Foot Locker (FL) earnings Q4 2023

Shares of Foot Locker plummeted about 30% on Wednesday after the sneaker retailer reported a holiday-quarter loss, issued weak guidance for the current year and said it’s behind on meeting its financial goals.

Given how poorly its past fiscal year went, the company is now expecting the profitability goal it laid out during its March 2023 investor day to be delayed by two years, Foot Locker’s Chief Financial Officer Mike Baughn said. It now anticipates reaching an EBIT margin of 8.5% to 9% by 2028, said Baughn.

Here’s how the company did in its fiscal fourth quarter, compared with estimates from analysts surveyed by LSEG, formerly known as Refinitiv:

  • Earnings per share: 38 cents adjusted vs. 32 cents expected
  • Revenue: $2.38 billion vs. $2.28 billion expected

The company swung to a loss in the three-month period that ended Feb. 3. Foot Locker lost $389 million, or $4.13 per share, compared with income of $19 million, or 20 cents per share, a year earlier. Excluding one-time items, Foot Locker reported earnings of 38 cents per share.

Sales rose slightly to $2.38 billion, up about 2% from $2.34 billion a year earlier.

In the current fiscal year, Foot Locker is expecting profit to be worse than analysts had expected. It anticipates adjusted earnings per share will be between $1.50 and $1.70, compared with estimates of $1.40 to $2.30, according to LSEG. It’s expecting sales to be between down 1% to up 1%, compared with estimates of down half a percent, according to LSEG.

With the plunge Wednesday, Foot Locker has lost more than half its market value since May 2021.

CEO Mary Dillon said in a statement that Foot Locker managed to drive full-price sales “in addition to compelling promotions” during its holiday quarter. But as the retailer wound down its fiscal year, Foot Locker marked down more items to clear out excess inventory, primarily in its apparel category. As a result, “higher markdowns” drove Foot Locker’s gross margin down by 3.5 percentage points.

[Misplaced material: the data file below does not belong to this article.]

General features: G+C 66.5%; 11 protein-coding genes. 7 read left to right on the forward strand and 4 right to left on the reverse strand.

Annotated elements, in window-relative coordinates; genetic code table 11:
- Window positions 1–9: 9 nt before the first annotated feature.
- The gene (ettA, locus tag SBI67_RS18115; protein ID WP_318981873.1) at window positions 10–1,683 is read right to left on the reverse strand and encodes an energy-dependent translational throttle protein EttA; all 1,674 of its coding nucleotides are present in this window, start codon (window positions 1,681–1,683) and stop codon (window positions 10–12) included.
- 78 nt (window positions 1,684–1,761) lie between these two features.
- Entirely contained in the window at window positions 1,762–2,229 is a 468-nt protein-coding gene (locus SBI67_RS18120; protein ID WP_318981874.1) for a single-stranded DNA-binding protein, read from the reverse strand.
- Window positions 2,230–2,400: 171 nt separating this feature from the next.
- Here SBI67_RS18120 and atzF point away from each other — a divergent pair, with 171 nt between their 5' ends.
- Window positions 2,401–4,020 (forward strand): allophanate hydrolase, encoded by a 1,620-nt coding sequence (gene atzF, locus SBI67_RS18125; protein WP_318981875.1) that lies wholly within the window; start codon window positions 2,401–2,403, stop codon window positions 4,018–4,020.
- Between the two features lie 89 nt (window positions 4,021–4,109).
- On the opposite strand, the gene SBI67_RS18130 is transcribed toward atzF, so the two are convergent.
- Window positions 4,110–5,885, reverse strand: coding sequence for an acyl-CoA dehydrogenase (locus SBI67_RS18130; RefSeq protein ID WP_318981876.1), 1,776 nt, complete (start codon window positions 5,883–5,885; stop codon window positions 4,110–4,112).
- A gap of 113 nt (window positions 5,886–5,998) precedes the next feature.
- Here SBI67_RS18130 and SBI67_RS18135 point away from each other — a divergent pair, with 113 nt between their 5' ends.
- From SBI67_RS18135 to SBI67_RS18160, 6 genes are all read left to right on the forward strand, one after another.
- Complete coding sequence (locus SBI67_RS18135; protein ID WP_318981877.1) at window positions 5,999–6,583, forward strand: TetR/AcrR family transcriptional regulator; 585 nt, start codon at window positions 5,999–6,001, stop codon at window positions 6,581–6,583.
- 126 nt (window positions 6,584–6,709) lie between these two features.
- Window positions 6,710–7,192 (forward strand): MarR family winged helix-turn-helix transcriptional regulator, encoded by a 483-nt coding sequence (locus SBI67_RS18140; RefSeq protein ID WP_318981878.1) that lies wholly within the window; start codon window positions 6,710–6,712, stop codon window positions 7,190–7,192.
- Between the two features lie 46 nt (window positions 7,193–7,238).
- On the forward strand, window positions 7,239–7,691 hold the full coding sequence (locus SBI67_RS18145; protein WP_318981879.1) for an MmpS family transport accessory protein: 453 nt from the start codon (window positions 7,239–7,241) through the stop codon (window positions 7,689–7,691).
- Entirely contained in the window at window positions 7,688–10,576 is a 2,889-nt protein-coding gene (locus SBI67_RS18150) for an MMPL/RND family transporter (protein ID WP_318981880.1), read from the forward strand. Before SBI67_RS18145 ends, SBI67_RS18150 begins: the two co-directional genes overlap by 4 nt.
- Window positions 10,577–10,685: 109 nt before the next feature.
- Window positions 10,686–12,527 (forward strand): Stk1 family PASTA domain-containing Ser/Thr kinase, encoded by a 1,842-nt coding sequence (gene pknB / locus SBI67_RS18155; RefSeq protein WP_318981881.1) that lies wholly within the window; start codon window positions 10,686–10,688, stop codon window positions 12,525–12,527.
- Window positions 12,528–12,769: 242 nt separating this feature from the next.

“As we continue evolving into a modern, omnichannel retailer for ‘all things sneakers,’ we are making important progress strengthening our brand partnerships, increasing customer engagement, transforming our real estate footprint, and driving growth in digital,” said Dillon.

It has been a little over a year since Dillon took the helm of Foot Locker. During her tenure, sales have consistently fallen as the retailer grappled with a changing mix of sneaker brands and a target consumer that has felt the brunt of inflation more acutely than those in higher-income brackets. 

Foot Locker has also been repositioning its Champs Sports brand and has grappled with high inventory levels that, unlike its peers, it has struggled to curb. During the quarter, Foot Locker relied on markdowns to reduce inventory levels by 8.2% compared with the prior year.

In her past life as Ulta Beauty’s chief executive, Dillon skillfully won over buzzy beauty brands and turned the company into a powerhouse cosmetics retailer. When she took…

Read More: Foot Locker (FL) earnings Q4 2023

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